A security startup that employs a zero-trust type of model described by one of its founders as a "need-to-know basis" for protecting personally identifiable information emerged from stealth mode this week with a $7.5 million seed funding round.
Skyflow — co-founded last year by former Salesforce vice president of platform Anshu Sharma and Prakash Khot, the former CTO of AthenaHealth and former senior vice president of engineering at Salesforce — has launched a cloud-based service that uses a group of secure application programming interfaces (APIs) that allow businesses to access and manage sensitive customer data such as Social Security numbers, credit card information, and healthcare data.
"What we keep seeing is people failing to protect the data, and the root cause of all of this is the obsession with compliance" only, says Sharma, co-founder and CEO of Skyflow. Existing approaches such as pure tokenization, hardware security modules, and various data encryption schemes require a team of experts to manage, he says. "You need an Ocean's 11."
Sharma says his company's approach was informed by technologies such as Apple's ApplePay that processes payment without storing credit card data in the cloud, as well as Twilio's secure APIs for telephony, for example. Skyflow's platform, he says, provides an end-to-end service that includes logging, access control, and data residency or storage, and polymorphic encryption.
The service stores the data in secure database "vaults" and ensures that when the data is shared among applications, only the necessary information is shared and it's anonymized and masked.
"Technically, we are like a database-as-a-service," he explains, with options for businesses to maintain their own encryption keys to the database instance, or Skyflow can manage them. "The net net is that it's a dedicated environment that has data layers controlled by them and code and management done by us."
Skyflow's encrypted database can handle Social Security numbers and credit card numbers, for example, using tokens that are homomorphically encrypted so that "internal applications never need access to the real data that's encrypted," he explains. This allows a third-party payment process, for example, to check a bank balance without needing or seeing whose account it was, he says.
A new study released this week from identity security firm Okta found a gradually growing interest in API security worldwide for businesses digitizing their operations with supply chains and other third parties. Some 21% of organizations say they plan to secure their APIs, with 40% in Europe and 30% in Australia and New Zealand, the study found.
With data breaches showing no signs of abating, data protection technology has been evolving, including beyond pure encryption and tokenization to more flexible and easier-to-manage approaches. "When organizations seek to protect their internal, sensitive data assets, an often-overlooked factor is the material impact it will have on their internal workers. Yes, you can block access to everything and call it a day, making it 'secure.' But how will that affect your data analysts? Or self-service analytics users?" says Paige Bartley, senior analyst at 451 Research, now part of SPG Global Market Intelligence. "Technologies that facilitate the secure use of sensitive assets let business users go about their jobs with minimum frustration and friction."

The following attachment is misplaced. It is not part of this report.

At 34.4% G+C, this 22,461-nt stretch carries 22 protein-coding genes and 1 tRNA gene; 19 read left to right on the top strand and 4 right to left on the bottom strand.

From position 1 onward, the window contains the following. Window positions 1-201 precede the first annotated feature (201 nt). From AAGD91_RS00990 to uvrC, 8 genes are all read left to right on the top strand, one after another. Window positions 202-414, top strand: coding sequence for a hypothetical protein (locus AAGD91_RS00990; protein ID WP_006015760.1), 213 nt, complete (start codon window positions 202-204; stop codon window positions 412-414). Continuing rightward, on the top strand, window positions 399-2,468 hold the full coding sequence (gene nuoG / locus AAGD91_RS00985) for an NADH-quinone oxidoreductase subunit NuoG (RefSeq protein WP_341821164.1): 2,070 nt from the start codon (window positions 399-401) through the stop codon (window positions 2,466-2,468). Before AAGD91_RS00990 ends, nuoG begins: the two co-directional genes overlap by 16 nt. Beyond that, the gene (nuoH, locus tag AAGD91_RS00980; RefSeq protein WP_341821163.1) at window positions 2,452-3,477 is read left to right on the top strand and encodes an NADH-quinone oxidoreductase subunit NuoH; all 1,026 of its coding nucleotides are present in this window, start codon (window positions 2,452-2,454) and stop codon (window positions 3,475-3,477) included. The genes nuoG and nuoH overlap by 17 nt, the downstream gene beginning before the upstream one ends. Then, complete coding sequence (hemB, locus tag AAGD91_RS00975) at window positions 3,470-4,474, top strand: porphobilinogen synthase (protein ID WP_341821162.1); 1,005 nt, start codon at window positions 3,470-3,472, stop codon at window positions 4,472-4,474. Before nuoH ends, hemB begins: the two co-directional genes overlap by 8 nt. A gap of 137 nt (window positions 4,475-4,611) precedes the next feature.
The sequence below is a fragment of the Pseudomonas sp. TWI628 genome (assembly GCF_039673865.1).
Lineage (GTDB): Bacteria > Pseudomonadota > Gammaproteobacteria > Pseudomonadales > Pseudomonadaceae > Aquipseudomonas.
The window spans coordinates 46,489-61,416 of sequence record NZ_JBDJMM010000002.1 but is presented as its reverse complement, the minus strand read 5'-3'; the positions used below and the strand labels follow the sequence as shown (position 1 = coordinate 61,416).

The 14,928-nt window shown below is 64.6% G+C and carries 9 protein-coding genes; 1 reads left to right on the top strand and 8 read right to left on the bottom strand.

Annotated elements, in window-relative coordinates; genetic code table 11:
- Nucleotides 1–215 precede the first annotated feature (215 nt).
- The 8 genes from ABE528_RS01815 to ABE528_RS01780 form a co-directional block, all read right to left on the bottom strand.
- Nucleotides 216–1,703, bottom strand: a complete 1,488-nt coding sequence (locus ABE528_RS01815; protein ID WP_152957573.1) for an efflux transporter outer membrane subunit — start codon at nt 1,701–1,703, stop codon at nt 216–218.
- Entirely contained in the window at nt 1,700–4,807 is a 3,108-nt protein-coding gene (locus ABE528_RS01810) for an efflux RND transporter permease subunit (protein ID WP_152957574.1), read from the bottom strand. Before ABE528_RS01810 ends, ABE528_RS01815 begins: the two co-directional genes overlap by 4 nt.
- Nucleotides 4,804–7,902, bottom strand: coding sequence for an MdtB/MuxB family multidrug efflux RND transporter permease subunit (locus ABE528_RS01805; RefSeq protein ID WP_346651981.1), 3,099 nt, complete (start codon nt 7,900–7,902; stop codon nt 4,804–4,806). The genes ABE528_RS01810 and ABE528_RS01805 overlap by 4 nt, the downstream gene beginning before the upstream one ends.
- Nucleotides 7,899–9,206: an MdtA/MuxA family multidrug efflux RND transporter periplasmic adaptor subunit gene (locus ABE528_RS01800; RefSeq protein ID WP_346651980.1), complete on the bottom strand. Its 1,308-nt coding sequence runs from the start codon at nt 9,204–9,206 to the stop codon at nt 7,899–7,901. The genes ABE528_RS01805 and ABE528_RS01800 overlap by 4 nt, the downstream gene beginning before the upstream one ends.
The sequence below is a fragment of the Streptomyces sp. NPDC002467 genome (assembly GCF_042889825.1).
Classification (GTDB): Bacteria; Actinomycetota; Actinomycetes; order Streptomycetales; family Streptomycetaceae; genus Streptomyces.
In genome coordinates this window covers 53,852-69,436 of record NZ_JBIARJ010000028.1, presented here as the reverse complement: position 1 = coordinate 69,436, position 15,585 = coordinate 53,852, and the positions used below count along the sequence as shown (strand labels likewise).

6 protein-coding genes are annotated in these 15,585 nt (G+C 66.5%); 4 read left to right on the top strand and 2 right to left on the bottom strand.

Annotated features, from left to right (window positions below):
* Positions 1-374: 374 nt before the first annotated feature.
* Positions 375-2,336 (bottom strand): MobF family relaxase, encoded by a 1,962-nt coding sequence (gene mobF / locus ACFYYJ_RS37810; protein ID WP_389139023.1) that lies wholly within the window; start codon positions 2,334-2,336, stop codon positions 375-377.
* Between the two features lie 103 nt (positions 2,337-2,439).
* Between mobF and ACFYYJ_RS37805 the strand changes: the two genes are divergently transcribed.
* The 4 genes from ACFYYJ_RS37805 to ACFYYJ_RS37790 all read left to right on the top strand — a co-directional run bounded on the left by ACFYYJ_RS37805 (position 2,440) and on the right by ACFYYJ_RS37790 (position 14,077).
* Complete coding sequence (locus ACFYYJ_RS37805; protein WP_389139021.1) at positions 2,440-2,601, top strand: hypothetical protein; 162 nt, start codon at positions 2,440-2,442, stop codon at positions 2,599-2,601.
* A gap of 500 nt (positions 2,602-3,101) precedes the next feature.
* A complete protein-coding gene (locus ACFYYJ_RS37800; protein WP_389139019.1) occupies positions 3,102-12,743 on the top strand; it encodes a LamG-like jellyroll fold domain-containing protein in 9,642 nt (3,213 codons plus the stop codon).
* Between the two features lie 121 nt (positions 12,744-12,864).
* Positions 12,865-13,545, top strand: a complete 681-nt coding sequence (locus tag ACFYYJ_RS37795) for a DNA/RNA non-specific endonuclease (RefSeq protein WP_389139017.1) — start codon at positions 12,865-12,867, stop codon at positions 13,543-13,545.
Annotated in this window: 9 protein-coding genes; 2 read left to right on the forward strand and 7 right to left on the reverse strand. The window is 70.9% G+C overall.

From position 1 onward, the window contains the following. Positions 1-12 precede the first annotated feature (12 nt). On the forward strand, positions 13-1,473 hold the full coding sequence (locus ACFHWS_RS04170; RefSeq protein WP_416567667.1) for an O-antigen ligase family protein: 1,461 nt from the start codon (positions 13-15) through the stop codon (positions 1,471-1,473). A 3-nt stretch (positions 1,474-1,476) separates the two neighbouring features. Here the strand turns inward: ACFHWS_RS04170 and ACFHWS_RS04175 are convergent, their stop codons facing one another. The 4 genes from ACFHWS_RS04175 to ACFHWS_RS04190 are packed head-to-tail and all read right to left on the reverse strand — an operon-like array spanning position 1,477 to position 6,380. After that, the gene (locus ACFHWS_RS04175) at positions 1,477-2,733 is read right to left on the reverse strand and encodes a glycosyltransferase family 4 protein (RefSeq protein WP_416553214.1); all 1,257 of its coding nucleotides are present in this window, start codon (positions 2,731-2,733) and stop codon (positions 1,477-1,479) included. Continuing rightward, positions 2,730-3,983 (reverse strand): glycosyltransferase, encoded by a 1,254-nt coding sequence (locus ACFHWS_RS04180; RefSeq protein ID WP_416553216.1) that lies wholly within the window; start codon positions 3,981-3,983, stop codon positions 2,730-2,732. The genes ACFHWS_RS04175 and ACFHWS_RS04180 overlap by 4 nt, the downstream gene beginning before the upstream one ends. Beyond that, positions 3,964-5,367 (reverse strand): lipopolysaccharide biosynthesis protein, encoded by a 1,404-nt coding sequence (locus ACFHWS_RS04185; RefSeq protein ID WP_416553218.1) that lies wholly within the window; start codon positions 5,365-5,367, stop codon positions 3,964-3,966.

Bartley says approaches such as homomorphic encryption, for example, give businesses enough information from the data, without exposing the sensitive details. "If you frustrate the average workers within your organization, they will devise maladaptive work-arounds that undermine the security effort as a whole," she notes.
Startup ShardSecure, which launched last year, employs a data-shredding approach to securing sensitive data, for example. It automatically "shreds," mixes, and moves data such that it's unreadable if it lands in the wrong hands. Bob Lam, CEO and co-founder of ShardSecure, says his approach is focused on data security at the data layer.
451's Bartley notes that decentralized approaches to managing sensitive data can help protect it from attackers because "it is much easier to breach a single monolithic database than it is to crack dozens or even hundreds of decentralized repositories."
The trade-off, however, is that you may not have the full view of the data you once had. "A 'single pane of glass' view of data is typically easier to monitor for risk and security threats," she notes.
"Anshu and Prakash recognized the power and potential of the cloud while we were all at Salesforce," Todd McKinnon, CEO of Okta, said in a statement. "Every business needs to be digital to compete, and trust has become so core to building a brand. Digital privacy along with identity and security will only become more important as organizations evolve and grow online."
Skyflow's seed round was led by Foundation Capital's Ashu Garg, and joined by former CEO of GE Jeff Immelt and former AthenaHealth CEO Jonathan Bush. The company has hired experts in encryption, databases, key management, cloud security, and tokenization from Microsoft, Salesforce, Oracle, PayPal, and Cohesity, it said.
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